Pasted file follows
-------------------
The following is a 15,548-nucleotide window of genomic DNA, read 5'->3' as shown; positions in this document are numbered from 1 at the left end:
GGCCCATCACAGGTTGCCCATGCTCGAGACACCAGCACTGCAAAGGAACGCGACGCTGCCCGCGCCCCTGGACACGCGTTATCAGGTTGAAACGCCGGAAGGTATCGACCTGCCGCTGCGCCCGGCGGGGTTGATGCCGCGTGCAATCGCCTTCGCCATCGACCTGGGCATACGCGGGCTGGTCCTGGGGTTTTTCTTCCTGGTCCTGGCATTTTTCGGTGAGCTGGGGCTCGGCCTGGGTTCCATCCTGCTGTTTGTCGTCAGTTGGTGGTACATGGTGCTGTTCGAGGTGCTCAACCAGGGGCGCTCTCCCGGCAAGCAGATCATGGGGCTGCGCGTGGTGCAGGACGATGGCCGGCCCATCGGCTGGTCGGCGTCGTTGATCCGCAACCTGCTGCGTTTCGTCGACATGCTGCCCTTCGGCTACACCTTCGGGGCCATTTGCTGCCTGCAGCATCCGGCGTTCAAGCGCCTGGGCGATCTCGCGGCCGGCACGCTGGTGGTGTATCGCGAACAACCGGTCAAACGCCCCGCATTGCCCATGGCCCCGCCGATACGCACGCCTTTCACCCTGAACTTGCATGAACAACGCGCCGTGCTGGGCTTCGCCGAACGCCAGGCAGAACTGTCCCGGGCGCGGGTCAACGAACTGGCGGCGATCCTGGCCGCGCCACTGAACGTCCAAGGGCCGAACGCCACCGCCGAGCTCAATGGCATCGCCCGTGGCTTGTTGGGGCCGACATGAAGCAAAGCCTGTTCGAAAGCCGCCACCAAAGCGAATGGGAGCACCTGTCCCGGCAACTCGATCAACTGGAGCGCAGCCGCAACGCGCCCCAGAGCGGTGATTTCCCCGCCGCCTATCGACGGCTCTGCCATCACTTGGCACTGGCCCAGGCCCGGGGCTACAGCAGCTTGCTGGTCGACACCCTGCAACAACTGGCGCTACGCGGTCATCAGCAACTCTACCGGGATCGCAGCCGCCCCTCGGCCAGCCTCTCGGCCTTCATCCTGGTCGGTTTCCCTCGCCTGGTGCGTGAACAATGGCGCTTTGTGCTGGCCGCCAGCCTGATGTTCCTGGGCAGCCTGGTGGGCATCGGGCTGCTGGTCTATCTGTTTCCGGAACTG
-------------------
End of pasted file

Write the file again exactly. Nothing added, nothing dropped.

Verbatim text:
The following is a 15,548-nucleotide window of genomic DNA, read 5'->3' as shown; positions in this document are numbered from 1 at the left end:
GGCCCATCACAGGTTGCCCATGCTCGAGACACCAGCACTGCAAAGGAACGCGACGCTGCCCGCGCCCCTGGACACGCGTTATCAGGTTGAAACGCCGGAAGGTATCGACCTGCCGCTGCGCCCGGCGGGGTTGATGCCGCGTGCAATCGCCTTCGCCATCGACCTGGGCATACGCGGGCTGGTCCTGGGGTTTTTCTTCCTGGTCCTGGCATTTTTCGGTGAGCTGGGGCTCGGCCTGGGTTCCATCCTGCTGTTTGTCGTCAGTTGGTGGTACATGGTGCTGTTCGAGGTGCTCAACCAGGGGCGCTCTCCCGGCAAGCAGATCATGGGGCTGCGCGTGGTGCAGGACGATGGCCGGCCCATCGGCTGGTCGGCGTCGTTGATCCGCAACCTGCTGCGTTTCGTCGACATGCTGCCCTTCGGCTACACCTTCGGGGCCATTTGCTGCCTGCAGCATCCGGCGTTCAAGCGCCTGGGCGATCTCGCGGCCGGCACGCTGGTGGTGTATCGCGAACAACCGGTCAAACGCCCCGCATTGCCCATGGCCCCGCCGATACGCACGCCTTTCACCCTGAACTTGCATGAACAACGCGCCGTGCTGGGCTTCGCCGAACGCCAGGCAGAACTGTCCCGGGCGCGGGTCAACGAACTGGCGGCGATCCTGGCCGCGCCACTGAACGTCCAAGGGCCGAACGCCACCGCCGAGCTCAATGGCATCGCCCGTGGCTTGTTGGGGCCGACATGAAGCAAAGCCTGTTCGAAAGCCGCCACCAAAGCGAATGGGAGCACCTGTCCCGGCAACTCGATCAACTGGAGCGCAGCCGCAACGCGCCCCAGAGCGGTGATTTCCCCGCCGCCTATCGACGGCTCTGCCATCACTTGGCACTGGCCCAGGCCCGGGGCTACAGCAGCTTGCTGGTCGACACCCTGCAACAACTGGCGCTACGCGGTCATCAGCAACTCTACCGGGATCGCAGCCGCCCCTCGGCCAGCCTCTCGGCCTTCATCCTGGTCGGTTTCCCTCGCCTGGTGCGTGAACAATGGCGCTTTGTGCTGGCCGCCAGCCTGATGTTCCTGGGCAGCCTGGTGGGCATCGGGCTGCTGGTCTATCTGTTTCCGGAACTG